Do you know how your friends are doing?
To become another’s friend int he true sense is to take the other into such close, living fellowship that their life and ours are knit together as one. It is far more than a pleasant companionship in bright, sunny hours. A genuine friendship is entirely unselfish. It seeks no benefit or good of its own. It does not love–for what it may receive–but for what it may give. Its aim is “not to be served, but to serve” (Mark 10:45).
Perhaps true friends are in such low supply these days because of how much it costs to be one. Here are six costs of true friendship.
- Friendship costs personal convenience (Philippians 2:3).
We often think of friendship as hanging out and having fun. That’s certainly part of it. But the test of our love comes when our friend wants to do something or needs something from us that isn’t so fun. This is when we must be willing to put aside our personal preferences and value others as more important than ourselves. Maybe they’re going through a hard season and need us to listen. Perhaps they need a favor we find burdensome. Friendship can be a personal inconvenience, but when we call someone “friend” we agree to partner with them in life. That will cost us our personal convenience.
- Friendship costs time (Genesis 2:18).
We are made for community. God said it isn’t good for man to be alone.This was true before the fall, and it’s even truer today. Companionship takes time. You can’t expect a truly meaningful friendship without putting in the time. Friendship requires effort and unless two or more actually spend time together, it’s hard to truly know and serve one another.
- Friendship costs intimacy (Ecclesiastes 4:9-12).
What drew you to your friends? Was it humor or cleverness? Did you admire their creativity and love for family? Maybe you were attracted to their kindness or their organizational skills or a common interest. At first, we only see the good sides of our friends. But if this is all we see, then we’ll have shallow friendships.Friendship is designed, among other things, for growth in godliness. This means friends help each other identify and fight faults. Doing this requires you knowing their heart and them knowing yours.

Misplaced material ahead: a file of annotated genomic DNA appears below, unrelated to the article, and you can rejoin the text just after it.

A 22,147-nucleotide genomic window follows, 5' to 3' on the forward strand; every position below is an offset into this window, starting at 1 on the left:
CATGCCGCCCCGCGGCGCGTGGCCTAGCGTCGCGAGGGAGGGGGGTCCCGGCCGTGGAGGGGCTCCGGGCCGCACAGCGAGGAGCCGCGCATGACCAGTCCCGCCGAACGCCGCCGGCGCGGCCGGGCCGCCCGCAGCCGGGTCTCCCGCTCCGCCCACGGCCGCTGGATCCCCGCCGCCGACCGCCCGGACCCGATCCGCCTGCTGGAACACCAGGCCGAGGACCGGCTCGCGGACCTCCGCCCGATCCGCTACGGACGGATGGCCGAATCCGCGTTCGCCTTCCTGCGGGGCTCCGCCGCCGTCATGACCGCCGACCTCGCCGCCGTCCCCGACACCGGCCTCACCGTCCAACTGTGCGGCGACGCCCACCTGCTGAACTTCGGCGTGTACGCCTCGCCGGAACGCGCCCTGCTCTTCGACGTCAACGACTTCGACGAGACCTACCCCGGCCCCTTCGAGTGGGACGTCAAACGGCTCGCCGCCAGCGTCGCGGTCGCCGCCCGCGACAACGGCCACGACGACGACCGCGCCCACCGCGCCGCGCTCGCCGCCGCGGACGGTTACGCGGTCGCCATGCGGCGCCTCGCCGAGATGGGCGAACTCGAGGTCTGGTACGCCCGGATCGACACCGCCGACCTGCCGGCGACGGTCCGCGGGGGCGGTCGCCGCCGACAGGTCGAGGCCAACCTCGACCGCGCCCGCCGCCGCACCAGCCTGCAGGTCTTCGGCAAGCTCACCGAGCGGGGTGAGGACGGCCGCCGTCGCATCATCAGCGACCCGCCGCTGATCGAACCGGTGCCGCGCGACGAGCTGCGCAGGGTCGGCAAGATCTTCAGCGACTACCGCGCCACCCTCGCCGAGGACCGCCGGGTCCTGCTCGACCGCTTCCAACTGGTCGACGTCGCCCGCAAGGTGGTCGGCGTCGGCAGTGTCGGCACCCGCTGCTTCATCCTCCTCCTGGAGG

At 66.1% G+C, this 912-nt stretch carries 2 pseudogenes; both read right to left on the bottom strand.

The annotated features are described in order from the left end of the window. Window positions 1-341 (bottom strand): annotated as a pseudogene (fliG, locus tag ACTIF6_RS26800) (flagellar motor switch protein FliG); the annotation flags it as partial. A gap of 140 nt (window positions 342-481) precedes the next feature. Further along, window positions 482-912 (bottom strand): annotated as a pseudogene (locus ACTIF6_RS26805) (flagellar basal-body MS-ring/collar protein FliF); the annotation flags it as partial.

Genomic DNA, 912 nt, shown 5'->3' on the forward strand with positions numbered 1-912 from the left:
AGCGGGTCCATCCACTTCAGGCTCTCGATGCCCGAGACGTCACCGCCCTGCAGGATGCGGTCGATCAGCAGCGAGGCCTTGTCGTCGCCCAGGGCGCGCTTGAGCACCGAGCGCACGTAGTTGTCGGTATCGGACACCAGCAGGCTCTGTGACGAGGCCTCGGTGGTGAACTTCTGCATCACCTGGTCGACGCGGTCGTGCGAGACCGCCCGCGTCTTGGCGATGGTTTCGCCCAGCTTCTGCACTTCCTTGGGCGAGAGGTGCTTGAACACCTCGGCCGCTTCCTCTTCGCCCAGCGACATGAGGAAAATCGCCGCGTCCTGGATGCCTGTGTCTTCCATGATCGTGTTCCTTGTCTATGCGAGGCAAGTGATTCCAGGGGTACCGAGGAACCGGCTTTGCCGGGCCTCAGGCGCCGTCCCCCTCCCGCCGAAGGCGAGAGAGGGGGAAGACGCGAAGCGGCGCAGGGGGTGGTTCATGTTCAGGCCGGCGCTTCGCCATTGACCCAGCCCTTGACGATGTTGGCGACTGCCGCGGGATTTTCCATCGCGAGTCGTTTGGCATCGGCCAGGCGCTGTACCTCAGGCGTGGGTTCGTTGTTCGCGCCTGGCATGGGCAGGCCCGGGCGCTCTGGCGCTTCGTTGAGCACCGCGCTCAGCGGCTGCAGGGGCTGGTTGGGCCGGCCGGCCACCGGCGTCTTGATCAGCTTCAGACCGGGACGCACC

- Friendship costs comfort.
Friendship is easy when it’s filled with laughter and everyone’s sipping lattes and getting along. But what happens when storms roll in? What do we do when we disagree? How should we handle harsh words thoughtlessly spoken? Feeling hurt in the natural response. So is the temptation to turn bitter and walk away. True friendship, however, forgives, seeks restoration, and moves on together. This is probably the hardest part of true friendship. It is a sacred thing.
- Friendship costs prayer.
Friends pray for each other. If you don’t pray for your friends, you’re not a true friend. A hard word, isn’t it? Prayer is one of the means by which God acts. Real friends don’t just pray for each other every once and a while–they pray frequently.
- Friendship costs love.
Faults will reveal themselves the more time we spend with our friends. It’ll come out in our lives and in theirs. Sometimes unkindness and selfishness may emerge. When God calls us to befriend one another, He’s calling us to love and forgive. The price is so costly we cannot pay it on our own. We need Jesus’ power to love like this. As He loves us, He would have us love others.
Friendship is costly, but it is worth it. It is a gift of God–a gift He himself first modeled for us in the gospel. “Greater love hath no man than this, that a man lay down his life for friends” (John 15:13).